Apart from this wide range from all the genres Frame excelled in, all of her work is in print in the English language somewhere in the world, and is available in a new or used copy, for purchase from selected internet booksellers.
I wrote to you in August with the evidence that you had made several incorrect statements concerning Frame's publishing in the UK and around the world. That you appear to want to repeat these falsehoods despite the evidence provided, is very disappointing. In the past two years alone I have authorised the publication of roughly three dozen new Frame editions internationally: including German, Turkish, Finnish, Italian, Mexican, Korean, Swedish, Dutch, Czech, Romanian, Russian, Serbian, Slovenian translations. Also, in 2012-13, in English, there have been three new fiction titles published in New Zealand and Australia; two of these have already reached the USA. None of these have been published in the UK yet but these things take time. The posthumous story collection only appeared in NZ a little over 12 months ago! You seem to have so little understanding of international rights sales negotiations, or the current perilous state of publishers of literary fiction.
As for your claim that “Frame’s work is overlooked in Britain”, here are some facts disproving this error:
Britain was where Frame first made her international reputation. Her first novel OWLS DO CRY, to which you seem to give pre-eminence, was not her breakthrough work. That was FACES IN THE WATER which makes most reputable lists of the top 500 novels in world history. OWLS is by no means her most important work nor even does it rate internationally in the top three of her major novels. It is a fine work, of course, and sold extremely well in the UK in the half dozen or so editions that have been sold there over the decades. In New Zealand OWLS DO CRY is of course a cultural icon, and is of great interest as Frame's first novel. It is currently in print in translation in several languages, including German, Swedish, and Turkish, and Text Publishing of Melbourne are bringing out a Classic edition next year in Australasia, so it is by no means neglected. There is also a fine Bolinda audio book and MP3 of this title available internationally. It was last in print in the UK less than ten years ago. One has to be realistic about publishing cycles. This fact is not unique to Frame.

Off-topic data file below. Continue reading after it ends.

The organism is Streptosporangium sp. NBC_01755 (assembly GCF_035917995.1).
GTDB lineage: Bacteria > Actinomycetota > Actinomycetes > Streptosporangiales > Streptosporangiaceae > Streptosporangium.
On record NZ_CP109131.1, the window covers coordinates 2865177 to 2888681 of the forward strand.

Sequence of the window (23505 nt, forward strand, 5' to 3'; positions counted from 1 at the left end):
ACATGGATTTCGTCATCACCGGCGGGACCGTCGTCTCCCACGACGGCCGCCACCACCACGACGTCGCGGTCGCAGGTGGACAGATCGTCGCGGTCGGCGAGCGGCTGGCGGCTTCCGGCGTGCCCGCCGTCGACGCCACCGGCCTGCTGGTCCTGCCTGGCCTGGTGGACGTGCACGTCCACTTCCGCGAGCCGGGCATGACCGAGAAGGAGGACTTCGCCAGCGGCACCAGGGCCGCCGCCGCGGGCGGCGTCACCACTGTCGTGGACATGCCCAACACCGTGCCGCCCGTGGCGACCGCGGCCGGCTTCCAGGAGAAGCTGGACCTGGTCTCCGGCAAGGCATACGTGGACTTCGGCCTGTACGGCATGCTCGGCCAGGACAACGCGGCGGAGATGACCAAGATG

Also, I sent you a link to some quite full information about Frame’s poetry being included in 2012 on the UK poetry archive and about the BBC radio adaptation of her autobiography that was broadcast earlier this year in the UK to huge interest and acclaim.
And further, Janet Frame is taught in the schools and universities of the UK. Her work is included in official exam papers and her stories and poems are anthologised regularly. Claire Bazin recently published a UK edition of a text book dedicated to Janet Frame. 1000 copies of Towards Another Summer were sold recently in the UK in one transaction to an educational district.
This is surely not what you call being “overlooked”. You have your head in the sand, I am afraid. There is a long-disseminated myth that “Frame’s work is little read and scarcely available”, that you seem to have swallowed whole. This was never true, as a moment’s thought and a look at the evidence would reveal. It is a misconception.
Again I would ask you, what other New Zealand author has a better representation in terms of range and longevity and library representation in the UK, and a few bestsellers and an extremely "long tail" too as with all the great authors? Have a look at – there is a huge showing of Frame titles there.
I do thank you for your obviously sincere desire to see Frame appreciated and distributed and promoted more in the UK, but I suggest that this kind of growth will only take place by recognising and affirming the reputation and coverage that she has already achieved.